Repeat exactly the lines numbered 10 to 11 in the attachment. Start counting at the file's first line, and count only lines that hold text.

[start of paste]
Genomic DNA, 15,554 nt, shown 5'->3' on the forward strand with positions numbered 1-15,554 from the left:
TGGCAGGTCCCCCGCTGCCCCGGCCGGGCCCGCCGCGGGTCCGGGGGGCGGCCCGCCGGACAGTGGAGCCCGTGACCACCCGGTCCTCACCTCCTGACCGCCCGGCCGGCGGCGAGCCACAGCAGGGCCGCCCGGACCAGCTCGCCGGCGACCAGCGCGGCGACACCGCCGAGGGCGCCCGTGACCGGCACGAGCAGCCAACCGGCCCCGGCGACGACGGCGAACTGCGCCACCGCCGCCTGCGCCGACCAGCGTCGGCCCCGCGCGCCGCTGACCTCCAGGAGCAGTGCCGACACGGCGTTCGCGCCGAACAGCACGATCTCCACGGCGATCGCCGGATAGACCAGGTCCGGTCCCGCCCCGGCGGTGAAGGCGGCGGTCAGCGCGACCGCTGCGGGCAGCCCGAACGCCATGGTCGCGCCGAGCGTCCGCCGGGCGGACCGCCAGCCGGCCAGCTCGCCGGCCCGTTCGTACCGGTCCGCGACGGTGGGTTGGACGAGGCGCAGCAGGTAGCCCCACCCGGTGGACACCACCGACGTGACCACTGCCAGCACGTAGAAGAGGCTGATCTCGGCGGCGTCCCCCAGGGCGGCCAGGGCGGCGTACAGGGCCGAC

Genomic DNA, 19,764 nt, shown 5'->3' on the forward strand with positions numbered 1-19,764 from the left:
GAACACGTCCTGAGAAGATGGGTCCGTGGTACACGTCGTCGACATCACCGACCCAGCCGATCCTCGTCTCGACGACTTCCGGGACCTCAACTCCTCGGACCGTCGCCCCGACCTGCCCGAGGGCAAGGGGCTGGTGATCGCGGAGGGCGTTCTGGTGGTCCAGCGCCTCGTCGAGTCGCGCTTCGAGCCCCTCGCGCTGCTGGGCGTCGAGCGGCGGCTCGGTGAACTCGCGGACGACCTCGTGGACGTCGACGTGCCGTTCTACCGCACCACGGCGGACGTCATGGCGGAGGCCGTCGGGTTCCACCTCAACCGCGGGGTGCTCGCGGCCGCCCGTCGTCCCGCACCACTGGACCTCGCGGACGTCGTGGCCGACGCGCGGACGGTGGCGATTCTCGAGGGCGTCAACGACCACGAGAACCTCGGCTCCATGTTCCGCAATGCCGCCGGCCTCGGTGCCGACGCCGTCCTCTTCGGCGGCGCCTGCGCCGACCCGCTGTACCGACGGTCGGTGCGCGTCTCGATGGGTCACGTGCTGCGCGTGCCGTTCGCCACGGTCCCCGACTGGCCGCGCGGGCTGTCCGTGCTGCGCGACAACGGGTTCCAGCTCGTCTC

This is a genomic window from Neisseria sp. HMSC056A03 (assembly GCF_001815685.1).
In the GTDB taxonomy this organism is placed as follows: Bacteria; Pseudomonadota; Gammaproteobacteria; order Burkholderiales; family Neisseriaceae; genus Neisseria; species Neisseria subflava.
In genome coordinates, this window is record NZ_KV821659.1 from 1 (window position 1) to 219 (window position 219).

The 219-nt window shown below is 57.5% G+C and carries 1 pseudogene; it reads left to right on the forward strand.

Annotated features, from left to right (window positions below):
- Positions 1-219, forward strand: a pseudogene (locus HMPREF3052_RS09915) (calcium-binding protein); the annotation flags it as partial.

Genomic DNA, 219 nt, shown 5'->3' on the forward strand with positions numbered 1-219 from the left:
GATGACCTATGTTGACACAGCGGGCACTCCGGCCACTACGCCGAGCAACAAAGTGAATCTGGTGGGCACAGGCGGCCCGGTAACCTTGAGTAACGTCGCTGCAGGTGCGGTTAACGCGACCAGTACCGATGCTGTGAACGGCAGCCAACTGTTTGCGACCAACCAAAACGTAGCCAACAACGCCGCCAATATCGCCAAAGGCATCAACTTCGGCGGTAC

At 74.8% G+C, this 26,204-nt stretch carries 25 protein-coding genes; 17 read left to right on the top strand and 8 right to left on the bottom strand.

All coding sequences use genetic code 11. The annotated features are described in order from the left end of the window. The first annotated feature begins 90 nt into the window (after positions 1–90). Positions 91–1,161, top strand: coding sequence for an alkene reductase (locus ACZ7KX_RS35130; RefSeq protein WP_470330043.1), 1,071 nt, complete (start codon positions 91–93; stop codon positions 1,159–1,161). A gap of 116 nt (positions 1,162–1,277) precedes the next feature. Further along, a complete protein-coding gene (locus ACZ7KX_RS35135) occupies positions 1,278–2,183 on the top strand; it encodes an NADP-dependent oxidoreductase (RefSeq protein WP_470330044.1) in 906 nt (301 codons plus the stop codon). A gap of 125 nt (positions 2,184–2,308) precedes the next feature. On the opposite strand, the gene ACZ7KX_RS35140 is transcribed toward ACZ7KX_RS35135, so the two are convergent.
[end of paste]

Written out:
- Positions 1-219, forward strand: a pseudogene (locus HMPREF3052_RS09915) (calcium-binding protein); the annotation flags it as partial.

Genomic DNA, 219 nt, shown 5'->3' on the forward strand with positions numbered 1-219 from the left: